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Actualising US$16 tril real-world asset tokenisation a long but 'noble' process

Nicole Lim
Nicole Lim • 6 min read
Actualising US$16 tril real-world asset tokenisation a long but 'noble' process
Mori of Credit Saison’s global business arm sees real-world assets as the future of finance. Photo: Saison International
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On April 26, close to 400 investors, entrepreneurs and technologists from around the world gathered at a ballroom in central Bangkok after a week full of fintech and blockchain events to attend OnChain 2024, Asia’s first real-world asset (RWA) conference.

The inaugural one-day event, organised by Saison International, was more than doubly oversubscribed. Attendees hovered outside the main ballroom as keynote speeches took place, a sign of renewed optimism in the web3 industry, unfazed by the volatility that marks this space.

Web3 or Web 3.0 is the latest iteration of the World Wide Web incorporating concepts such as decentralised finance (DeFi), blockchain technologies and token-based economics.  

“We are no strangers to the prices of digital assets dramatically declining or the slowdown in fintech funding, but all seasons come to an end, and today here in Bangkok, it already feels a lot warmer,” said Kosuke Mori, CEO of Saison International at his opening address at OnChain 2024.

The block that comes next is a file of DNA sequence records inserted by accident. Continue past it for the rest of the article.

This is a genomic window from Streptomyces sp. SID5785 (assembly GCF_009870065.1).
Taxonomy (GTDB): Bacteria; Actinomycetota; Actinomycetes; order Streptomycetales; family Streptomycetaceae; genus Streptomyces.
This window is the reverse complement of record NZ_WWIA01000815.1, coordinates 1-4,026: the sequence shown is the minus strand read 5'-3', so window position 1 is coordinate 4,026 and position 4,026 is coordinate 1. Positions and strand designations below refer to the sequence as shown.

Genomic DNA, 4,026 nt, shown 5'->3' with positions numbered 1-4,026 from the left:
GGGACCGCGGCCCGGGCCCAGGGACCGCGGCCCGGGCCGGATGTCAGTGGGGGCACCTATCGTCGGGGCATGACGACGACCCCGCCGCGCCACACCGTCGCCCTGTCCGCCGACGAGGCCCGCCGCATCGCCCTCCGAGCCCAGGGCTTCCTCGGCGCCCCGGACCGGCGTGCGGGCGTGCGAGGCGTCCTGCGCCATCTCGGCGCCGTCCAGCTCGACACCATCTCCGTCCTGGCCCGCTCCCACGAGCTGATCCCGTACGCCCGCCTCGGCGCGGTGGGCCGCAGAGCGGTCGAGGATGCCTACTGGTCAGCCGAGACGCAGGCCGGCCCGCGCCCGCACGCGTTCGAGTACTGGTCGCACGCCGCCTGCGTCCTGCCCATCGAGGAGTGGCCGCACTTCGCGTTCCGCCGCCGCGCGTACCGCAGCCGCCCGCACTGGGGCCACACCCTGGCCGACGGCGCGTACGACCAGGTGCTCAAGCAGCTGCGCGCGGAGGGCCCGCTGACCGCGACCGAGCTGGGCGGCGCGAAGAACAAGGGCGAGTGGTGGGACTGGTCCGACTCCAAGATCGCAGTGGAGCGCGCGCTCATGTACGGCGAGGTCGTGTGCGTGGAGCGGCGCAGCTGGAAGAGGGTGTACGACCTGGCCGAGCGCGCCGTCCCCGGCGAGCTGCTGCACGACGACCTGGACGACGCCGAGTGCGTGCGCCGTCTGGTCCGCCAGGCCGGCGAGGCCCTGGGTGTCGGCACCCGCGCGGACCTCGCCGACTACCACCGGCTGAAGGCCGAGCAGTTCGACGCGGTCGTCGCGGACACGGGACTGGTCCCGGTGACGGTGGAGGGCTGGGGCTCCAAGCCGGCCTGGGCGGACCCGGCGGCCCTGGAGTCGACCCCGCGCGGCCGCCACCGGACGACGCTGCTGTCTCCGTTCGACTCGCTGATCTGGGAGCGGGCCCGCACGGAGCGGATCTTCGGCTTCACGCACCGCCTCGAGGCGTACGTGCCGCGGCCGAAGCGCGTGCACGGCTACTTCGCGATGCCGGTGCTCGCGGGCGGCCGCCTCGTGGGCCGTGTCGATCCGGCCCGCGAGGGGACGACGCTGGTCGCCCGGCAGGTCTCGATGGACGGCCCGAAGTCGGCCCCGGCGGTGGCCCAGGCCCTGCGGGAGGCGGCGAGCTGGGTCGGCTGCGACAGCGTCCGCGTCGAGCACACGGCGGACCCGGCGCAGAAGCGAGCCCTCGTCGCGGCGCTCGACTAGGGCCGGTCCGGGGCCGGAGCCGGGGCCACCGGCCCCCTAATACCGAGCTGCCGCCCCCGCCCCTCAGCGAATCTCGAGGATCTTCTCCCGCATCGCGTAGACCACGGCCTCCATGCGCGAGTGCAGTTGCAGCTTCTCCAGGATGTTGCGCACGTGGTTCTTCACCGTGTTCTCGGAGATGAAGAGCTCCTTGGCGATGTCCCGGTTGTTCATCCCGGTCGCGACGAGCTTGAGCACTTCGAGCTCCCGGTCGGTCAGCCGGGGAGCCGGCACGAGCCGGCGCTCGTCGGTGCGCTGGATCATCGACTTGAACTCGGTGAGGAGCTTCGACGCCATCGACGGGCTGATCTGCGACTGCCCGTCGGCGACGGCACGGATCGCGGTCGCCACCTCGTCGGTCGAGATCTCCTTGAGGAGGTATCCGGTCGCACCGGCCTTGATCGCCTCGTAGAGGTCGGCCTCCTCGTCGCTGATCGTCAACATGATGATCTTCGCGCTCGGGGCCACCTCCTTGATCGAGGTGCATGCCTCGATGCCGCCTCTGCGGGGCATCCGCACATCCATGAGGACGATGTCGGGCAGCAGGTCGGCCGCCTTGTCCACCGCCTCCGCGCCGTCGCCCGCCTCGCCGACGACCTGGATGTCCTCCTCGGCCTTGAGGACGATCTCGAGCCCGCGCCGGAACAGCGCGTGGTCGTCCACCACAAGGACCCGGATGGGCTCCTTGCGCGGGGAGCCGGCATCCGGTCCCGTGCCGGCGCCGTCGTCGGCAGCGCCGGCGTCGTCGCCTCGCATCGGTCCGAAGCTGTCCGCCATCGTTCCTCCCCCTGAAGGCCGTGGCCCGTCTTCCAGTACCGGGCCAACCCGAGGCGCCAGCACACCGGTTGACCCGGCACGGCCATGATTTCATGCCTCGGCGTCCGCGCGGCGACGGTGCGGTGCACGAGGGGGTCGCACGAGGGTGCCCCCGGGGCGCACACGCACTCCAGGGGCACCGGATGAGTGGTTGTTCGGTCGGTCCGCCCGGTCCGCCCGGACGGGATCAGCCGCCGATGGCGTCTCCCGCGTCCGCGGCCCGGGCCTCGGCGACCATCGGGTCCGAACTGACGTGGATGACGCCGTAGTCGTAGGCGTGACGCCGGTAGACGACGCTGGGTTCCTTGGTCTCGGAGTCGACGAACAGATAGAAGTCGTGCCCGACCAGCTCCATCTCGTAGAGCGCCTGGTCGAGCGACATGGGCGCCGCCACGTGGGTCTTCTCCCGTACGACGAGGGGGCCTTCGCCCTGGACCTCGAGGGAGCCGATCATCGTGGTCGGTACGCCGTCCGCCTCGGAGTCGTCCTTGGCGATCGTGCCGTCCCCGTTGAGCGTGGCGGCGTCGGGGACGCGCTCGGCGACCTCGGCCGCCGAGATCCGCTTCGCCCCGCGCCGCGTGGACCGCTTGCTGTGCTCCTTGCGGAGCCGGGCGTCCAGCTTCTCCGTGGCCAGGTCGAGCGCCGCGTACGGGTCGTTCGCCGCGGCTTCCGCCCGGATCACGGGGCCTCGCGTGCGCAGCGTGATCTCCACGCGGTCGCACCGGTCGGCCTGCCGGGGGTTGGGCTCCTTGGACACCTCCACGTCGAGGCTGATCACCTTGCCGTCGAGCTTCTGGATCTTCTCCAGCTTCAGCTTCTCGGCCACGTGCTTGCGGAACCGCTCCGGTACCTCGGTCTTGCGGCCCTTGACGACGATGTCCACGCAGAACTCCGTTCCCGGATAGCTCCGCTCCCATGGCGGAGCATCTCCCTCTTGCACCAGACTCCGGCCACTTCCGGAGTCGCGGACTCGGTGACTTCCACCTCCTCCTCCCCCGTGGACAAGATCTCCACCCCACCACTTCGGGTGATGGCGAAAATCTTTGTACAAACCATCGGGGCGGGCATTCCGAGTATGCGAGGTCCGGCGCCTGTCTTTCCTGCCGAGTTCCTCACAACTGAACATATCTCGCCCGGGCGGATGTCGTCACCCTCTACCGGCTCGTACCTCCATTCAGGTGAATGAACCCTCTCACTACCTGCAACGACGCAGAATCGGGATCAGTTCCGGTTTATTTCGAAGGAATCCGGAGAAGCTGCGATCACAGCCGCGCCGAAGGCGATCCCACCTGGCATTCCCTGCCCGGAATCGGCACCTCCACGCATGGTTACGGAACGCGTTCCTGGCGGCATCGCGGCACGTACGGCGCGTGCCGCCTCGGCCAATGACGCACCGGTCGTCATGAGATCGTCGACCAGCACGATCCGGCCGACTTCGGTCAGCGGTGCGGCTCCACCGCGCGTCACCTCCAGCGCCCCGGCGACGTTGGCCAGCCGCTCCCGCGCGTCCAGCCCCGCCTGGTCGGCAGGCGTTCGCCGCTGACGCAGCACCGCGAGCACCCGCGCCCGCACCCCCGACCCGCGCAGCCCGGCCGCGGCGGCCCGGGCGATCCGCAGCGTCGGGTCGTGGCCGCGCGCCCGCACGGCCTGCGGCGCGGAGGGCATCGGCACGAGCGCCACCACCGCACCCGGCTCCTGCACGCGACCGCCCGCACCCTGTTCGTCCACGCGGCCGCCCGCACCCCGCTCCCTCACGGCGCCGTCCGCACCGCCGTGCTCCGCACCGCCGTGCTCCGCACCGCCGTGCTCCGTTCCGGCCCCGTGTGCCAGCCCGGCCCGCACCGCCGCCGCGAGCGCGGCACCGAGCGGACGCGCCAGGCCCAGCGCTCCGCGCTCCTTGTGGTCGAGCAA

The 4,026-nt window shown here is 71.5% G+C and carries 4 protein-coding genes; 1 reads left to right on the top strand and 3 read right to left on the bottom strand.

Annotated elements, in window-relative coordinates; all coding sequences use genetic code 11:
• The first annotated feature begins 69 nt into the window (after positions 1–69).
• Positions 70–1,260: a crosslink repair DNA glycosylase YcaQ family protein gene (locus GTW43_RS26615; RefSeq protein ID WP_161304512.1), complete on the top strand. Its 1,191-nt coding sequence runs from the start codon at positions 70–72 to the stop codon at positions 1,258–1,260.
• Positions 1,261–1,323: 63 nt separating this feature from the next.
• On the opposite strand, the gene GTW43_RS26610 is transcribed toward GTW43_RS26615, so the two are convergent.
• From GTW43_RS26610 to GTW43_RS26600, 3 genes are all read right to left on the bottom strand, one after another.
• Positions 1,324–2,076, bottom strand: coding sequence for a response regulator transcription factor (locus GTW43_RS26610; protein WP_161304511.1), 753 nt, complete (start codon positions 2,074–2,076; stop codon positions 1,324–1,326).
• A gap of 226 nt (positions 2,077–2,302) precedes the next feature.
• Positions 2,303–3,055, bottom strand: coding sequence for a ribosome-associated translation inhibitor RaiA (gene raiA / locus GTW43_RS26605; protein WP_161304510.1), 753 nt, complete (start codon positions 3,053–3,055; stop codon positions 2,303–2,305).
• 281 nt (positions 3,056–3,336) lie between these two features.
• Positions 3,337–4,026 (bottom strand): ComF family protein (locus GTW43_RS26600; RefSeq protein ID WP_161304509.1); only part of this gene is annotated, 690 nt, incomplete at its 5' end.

Saison International, the global business arm of the 73-year-old Japanese lending conglomerate Credit Saison, has long been keeping an eye on emerging ideas. Real-world assets, the tokenisation of tangible assets that exist in the physical world and are brought onto the blockchain, is an area that can very much be the future of finance, says Mori.

A 2022 Boston Consulting Group report finds that asset tokenisation as a business opportunity will grow to US$16 trillion ($40.55 trillion) by 2030. Mori describes the forecast as “particularly exciting” because it is the first one the industry is seeing involving RWAs as an emerging trend.

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Credit Saison began its web3 investment journey through its venture capital arm, Saison Capital, which was founded in 2019. Two years ago, Saison Capital started deploying capital into various web3 start-ups — gaming, decentralised finance and RWA companies. So far, it has invested in eight RWA startups across different verticals, from tokenised private credit to stablecoin.

Looi: Blockchain presents itself as a radical but new way of changing how the financial world works. Photo: Saison International